Harrisburg was named in honour of John Harris, who, upon coming into this region to trade early in the 18th century, was attracted to the site as an easy place at which to ford the Susquehanna, and about 1726 settled here. He was buried in what is now Harris Park, where he erected the first building, a small hut, within the present limits of Harrisburg. In 1753 his son established a ferry over the river, and the place was called Harris's Ferry until 1785, when the younger Harris laid out the town and named it Harrisburg. In the same year it was made the county-seat of the newly constituted county of Dauphin, and its name was changed to Louisburg; but when, in 1791, it was incorporated as a borough, the present name was again adopted. In 1812, after an effort begun twenty-five years before, it was made the capital of the state; and in 1860 it was chartered as a city. In the summer of 1827, through the persistent efforts of persons most interested in the woollen manufactures of Massachusetts and other New England states to secure legislative aid for that industry, a convention of about 100 delegates — manufacturers, newspaper men and politicians — was held in Harrisburg, and the programme adopted by the convention did much to bring about the passage of the famous high tariff act of 1828.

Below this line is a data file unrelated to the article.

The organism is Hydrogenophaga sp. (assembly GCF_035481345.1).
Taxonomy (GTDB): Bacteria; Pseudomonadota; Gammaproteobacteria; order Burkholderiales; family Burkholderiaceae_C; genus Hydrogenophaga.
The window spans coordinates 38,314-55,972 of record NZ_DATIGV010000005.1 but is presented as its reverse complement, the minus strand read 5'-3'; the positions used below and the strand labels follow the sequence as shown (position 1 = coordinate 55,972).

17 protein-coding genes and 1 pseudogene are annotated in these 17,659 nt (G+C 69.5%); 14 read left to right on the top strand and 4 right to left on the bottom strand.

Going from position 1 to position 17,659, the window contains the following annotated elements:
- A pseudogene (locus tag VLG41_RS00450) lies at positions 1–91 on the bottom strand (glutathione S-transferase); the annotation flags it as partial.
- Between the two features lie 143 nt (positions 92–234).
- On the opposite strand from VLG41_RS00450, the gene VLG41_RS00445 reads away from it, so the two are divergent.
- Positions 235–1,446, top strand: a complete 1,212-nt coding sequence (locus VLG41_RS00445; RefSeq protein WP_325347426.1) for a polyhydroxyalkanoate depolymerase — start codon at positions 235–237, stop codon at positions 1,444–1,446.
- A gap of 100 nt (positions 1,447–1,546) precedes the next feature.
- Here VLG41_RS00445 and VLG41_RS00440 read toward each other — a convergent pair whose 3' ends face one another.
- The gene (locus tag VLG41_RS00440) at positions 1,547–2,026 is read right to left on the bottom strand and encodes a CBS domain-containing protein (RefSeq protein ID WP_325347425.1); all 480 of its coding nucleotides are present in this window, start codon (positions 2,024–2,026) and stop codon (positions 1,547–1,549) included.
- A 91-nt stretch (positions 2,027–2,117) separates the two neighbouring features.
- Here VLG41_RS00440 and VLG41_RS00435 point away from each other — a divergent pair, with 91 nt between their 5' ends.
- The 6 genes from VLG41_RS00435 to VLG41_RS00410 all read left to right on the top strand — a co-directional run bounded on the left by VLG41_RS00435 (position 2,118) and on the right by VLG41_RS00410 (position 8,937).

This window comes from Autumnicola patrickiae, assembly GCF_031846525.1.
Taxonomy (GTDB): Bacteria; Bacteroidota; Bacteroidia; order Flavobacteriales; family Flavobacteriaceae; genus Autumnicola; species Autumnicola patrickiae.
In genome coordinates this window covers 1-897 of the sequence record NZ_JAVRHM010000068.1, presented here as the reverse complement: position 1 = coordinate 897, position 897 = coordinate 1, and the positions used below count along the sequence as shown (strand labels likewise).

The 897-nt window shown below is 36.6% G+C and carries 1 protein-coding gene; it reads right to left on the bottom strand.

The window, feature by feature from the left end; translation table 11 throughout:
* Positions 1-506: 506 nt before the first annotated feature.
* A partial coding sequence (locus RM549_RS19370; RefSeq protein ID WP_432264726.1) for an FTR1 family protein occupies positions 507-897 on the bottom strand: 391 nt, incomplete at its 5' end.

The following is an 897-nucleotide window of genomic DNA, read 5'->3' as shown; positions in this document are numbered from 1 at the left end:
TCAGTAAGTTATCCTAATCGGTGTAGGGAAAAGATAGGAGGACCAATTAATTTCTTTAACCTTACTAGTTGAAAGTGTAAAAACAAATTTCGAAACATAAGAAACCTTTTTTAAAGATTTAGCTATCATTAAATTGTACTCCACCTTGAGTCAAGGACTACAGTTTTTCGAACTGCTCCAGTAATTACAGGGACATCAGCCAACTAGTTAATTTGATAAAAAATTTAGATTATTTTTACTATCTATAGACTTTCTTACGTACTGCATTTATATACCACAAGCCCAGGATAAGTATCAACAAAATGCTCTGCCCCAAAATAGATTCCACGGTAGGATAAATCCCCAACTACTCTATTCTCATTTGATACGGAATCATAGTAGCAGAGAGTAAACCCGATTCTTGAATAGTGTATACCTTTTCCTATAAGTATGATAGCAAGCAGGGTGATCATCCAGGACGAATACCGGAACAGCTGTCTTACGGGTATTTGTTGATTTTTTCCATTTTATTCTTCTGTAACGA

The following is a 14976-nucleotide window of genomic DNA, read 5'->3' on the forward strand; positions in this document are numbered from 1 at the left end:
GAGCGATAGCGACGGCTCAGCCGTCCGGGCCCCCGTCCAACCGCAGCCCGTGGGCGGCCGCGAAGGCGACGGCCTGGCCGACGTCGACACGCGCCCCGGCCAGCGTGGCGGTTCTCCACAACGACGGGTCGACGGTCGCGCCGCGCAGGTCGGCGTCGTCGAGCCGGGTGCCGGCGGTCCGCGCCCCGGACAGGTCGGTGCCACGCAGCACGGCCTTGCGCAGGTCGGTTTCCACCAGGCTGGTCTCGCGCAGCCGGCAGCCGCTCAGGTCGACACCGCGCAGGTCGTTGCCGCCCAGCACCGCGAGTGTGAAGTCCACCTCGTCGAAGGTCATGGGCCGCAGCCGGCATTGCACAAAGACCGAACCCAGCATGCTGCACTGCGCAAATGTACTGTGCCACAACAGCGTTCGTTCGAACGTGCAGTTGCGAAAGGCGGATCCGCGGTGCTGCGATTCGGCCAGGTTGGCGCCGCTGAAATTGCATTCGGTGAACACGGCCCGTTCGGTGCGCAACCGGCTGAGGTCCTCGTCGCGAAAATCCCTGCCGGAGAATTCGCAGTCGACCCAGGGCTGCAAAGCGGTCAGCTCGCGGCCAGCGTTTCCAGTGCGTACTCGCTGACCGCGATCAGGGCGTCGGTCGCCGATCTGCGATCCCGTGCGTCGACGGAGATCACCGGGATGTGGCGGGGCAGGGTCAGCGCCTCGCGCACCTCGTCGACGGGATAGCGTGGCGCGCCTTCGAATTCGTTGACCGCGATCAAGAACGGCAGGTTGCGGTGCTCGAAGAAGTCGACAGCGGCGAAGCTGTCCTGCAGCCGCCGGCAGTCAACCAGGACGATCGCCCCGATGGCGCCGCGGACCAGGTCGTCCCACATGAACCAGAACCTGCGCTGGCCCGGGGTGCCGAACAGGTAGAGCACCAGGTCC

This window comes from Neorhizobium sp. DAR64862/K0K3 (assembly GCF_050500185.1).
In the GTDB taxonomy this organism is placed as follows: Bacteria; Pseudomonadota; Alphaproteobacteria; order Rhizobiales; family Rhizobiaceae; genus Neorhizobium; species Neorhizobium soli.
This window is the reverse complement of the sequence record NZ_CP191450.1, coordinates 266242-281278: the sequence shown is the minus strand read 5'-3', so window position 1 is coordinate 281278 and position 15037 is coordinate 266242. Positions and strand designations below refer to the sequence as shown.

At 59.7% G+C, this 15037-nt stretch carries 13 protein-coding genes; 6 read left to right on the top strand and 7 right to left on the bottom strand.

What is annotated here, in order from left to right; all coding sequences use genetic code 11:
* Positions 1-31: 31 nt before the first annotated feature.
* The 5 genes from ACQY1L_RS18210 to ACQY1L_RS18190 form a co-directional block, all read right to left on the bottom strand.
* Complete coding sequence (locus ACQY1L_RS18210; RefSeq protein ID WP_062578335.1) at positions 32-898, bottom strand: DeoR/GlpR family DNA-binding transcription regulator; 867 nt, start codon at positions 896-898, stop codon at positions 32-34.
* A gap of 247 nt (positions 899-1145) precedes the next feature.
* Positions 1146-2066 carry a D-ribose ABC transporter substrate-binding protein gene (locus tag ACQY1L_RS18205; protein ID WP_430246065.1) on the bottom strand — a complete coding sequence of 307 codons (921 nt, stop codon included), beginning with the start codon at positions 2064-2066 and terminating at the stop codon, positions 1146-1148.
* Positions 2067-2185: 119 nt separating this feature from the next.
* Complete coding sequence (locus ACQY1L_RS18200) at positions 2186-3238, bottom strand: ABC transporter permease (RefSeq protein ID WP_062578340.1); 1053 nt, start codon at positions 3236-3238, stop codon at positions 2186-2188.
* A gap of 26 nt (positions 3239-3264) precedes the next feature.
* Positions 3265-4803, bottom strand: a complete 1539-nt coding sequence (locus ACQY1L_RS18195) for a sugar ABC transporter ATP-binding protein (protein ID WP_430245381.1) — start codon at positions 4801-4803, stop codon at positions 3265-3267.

Harrismith, a town in the Orange Free State, 60 m. N.W. by rail of Ladysmith, Natal, and 240 m. N.E. of Bloemfontein via Bethlehem. Pop. (1904) 8300 (including troops 1921). It is built on the banks of the Wilge, 5250 ft above the sea and some 20 m. W. of the Drakensberg. Three miles N. is the Platberg, a table-shaped mountain rising 2000 ft above the town, whence an excellent supply of water is derived. The town is well laid out and several of the streets are lined with trees. Most of the houses are built of white stone quarried in the neighbourhood. The Kaffirs, who numbered in 1904 3483, live in a separate location. Harrismith has a dry, bracing climate and enjoys a high reputation in South Africa as a health resort. It serves one of the best-watered and most fertile agricultural and pastoral districts of the province, of which it is the chief eastern trading centre. Wool and hides are the principal exports.